When Walmart announced last year it was going to launch a major push on domestically-made products—helping to fund some of the suppliers, in fact – it set off a jingoistic feeding frenzy.
All of a sudden everybody and his shopping brother was envisioning a plethora of product produced right here in the good old U.S. of A. Politicians jumped on the bandwagon, of course, visions of full employment and happy voters in their heads.
It was a wonderful story. And it would have been even more wonderful if it were actually true.
Because any discussion of wide-scale manufacturing returning to the United States needs to be put into context…and reality First off, this isn’t Walmart’s first manufacturing renaissance rodeo. Way back in the days of Mr. Sam, Made in the USA banners hung proudly in virtually every store the company owned. Many went so far as to single out exactly where the products were made, highlighting those in the immediate proximity of individual stores.
Even then, most goods sold in Walmart– as in most goods sold in most stores, to be fair – were already being made overseas. When Richard Nixon got back from his historic trip to China in 1972, the next day the flight to Beijing was full of American businessmen looking to source product over there.
Walmart kept flying the flag for years, but eventually it became pretty embarrassing when just about the only things still domestically made were the banners themselves. The signs went into storage and haven’t been seen since.
Not that anyone should blame Walmart…or any supplier or retailer in the country. They were just giving the American consuming public what they wanted: cheap stuff.
The math is a little hard to do, but the reality that saw manufacturing jobs disappear is well balanced on the other side of the equation by access to consumer goods that could never have been afforded by the average American before the advent of low-cost overseas manufacturing.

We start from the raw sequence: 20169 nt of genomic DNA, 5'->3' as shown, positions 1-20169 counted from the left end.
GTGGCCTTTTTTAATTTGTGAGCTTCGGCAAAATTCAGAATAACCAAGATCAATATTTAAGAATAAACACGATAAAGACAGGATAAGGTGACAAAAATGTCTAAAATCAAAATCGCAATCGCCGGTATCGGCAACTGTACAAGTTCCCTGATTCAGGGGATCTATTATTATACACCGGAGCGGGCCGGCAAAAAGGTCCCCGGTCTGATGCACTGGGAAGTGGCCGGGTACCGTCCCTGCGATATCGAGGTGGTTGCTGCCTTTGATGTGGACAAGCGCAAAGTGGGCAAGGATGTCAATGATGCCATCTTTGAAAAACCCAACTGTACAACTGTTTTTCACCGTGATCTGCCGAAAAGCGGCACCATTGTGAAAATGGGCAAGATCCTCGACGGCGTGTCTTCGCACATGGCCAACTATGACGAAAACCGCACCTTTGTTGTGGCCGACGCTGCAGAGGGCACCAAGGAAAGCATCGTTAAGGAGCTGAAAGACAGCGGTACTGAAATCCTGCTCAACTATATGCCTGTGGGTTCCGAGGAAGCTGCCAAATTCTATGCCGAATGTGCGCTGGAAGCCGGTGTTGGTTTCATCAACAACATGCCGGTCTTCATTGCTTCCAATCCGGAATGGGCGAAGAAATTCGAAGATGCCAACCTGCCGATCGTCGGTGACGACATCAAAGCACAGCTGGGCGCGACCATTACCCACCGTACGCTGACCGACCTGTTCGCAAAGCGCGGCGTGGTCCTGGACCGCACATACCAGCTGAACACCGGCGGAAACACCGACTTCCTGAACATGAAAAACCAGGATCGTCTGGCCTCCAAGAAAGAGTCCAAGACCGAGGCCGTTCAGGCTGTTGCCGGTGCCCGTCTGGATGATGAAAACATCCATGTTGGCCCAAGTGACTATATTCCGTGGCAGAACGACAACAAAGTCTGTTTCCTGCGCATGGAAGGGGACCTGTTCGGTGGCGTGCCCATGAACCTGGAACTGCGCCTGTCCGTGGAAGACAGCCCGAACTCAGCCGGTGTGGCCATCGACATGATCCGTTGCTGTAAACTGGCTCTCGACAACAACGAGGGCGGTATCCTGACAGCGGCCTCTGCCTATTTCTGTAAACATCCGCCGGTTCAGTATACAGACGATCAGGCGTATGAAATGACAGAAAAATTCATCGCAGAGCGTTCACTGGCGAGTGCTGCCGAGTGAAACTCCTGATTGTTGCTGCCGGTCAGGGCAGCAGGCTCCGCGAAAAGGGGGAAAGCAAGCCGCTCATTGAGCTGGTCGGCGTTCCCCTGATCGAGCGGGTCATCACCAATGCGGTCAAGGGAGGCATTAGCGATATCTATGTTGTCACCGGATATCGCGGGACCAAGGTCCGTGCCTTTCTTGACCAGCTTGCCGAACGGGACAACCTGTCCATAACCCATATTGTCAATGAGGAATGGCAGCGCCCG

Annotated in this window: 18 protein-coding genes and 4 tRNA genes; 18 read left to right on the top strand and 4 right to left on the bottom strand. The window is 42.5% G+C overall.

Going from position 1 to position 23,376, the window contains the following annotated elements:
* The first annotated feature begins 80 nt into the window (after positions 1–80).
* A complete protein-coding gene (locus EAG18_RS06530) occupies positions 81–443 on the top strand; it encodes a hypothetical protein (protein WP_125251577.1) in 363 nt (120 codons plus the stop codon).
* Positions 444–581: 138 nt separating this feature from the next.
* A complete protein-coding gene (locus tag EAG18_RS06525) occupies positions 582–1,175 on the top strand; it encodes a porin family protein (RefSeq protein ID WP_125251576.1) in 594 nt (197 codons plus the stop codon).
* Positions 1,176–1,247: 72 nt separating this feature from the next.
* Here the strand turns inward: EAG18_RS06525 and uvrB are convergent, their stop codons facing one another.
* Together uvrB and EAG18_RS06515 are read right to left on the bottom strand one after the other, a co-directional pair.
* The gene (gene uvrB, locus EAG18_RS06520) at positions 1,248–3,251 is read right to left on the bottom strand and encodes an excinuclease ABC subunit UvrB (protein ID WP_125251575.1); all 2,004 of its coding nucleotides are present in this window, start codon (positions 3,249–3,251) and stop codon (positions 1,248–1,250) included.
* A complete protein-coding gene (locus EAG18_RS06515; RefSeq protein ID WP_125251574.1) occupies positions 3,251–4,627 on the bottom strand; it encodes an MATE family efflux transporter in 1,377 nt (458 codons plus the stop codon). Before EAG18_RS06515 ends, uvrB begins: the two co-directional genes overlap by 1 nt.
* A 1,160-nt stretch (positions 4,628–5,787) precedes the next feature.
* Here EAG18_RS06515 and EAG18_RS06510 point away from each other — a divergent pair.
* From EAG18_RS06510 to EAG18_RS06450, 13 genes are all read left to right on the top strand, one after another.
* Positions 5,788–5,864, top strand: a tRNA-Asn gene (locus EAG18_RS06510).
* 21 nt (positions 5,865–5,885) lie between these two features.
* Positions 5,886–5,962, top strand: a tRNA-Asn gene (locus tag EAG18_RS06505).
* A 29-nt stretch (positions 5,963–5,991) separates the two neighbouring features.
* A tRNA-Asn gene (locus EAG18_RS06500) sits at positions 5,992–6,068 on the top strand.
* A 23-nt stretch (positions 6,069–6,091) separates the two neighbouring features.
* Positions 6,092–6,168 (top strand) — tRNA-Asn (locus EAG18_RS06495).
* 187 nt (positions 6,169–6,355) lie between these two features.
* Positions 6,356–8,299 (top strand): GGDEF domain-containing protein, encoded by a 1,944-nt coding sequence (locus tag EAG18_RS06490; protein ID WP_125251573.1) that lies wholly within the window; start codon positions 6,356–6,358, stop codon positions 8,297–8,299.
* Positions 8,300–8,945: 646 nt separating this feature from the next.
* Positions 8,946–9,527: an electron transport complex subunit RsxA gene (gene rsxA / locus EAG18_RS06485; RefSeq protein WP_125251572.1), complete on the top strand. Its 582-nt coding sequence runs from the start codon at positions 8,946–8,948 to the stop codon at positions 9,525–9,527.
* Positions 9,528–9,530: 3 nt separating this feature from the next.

It is against this consumption landscape that the most recent spurt of Made in the USA fever has returned. Which is why a reality check when it comes to home furnishings products is very much in order.
Yes, we make a lot of cars here and a bunch of processed food too. We make some spiffy shoes and some high-end clothing.
But what we don’t make here are many of the products that we put into our homes. Virtually every household kitchen appliance smaller than a microwave oven is made overseas. About three-quarters of all the furniture we buy comes from Asia. Dishes, frying pans, can openers: they are basically imported. Even products like sheets and towels, which as late as the turn of this century were still largely domestically made, are now 95% imported.
So, when people start talking about the return of manufacturing to the United States, what are we really talking about? Walmart’s domestic initiative involves a small handful of suppliers, including a company that makes towels (ironically a Pakistani-owned entity that bought a small mill in Georgia) and a family owned curtain producer that is setting up a facility in the Carolinas. Together, these products will represent a percentage of Walmart’s business somewhere far to the right of the merchandising decimal point.
In the meantime, two foreign companies – one from India, the other from Mexico – have publicly stated they intent to open yarn-spinning mills in the US sometime in the next few years. If you’re thinking Norma Rae or Driving Miss Daisy textiles mills with hundreds of employees, think again. Modern spinning mills are largely automated with very small workforces. And while they represent significant capital investments, the chief appeal of setting up shop in North America is access to cotton and increasingly cheaper, always-reliable American power.
There are a few other exceptions to the rule. Most wall-to-wall carpeting is still made in the United States, largely because the economics of freight costs don’t really work for large, bulky products. The same rule holds true for mattresses and large appliances like refrigerators and washing machines.
But while the largest furniture company in the world, Ashley, is building a new factory in North Carolina, it is the exception rather than the rule when it comes to that industry.
Nobody is building full-fledged textiles mills with massive weaving and finishing operations. There’s no talk of new factories spitting out toaster ovens and blenders. All of this makes for wonderful feel-good headlines but the truth is somewhat less patriotic. The truth is that the most widespread thing being made in the USA is still stories about products made in the USA.
Warren Shoulberg is editorial director for several Progressive Business Media publications for the home furnishings industry. He infrequently checks country of origin labels.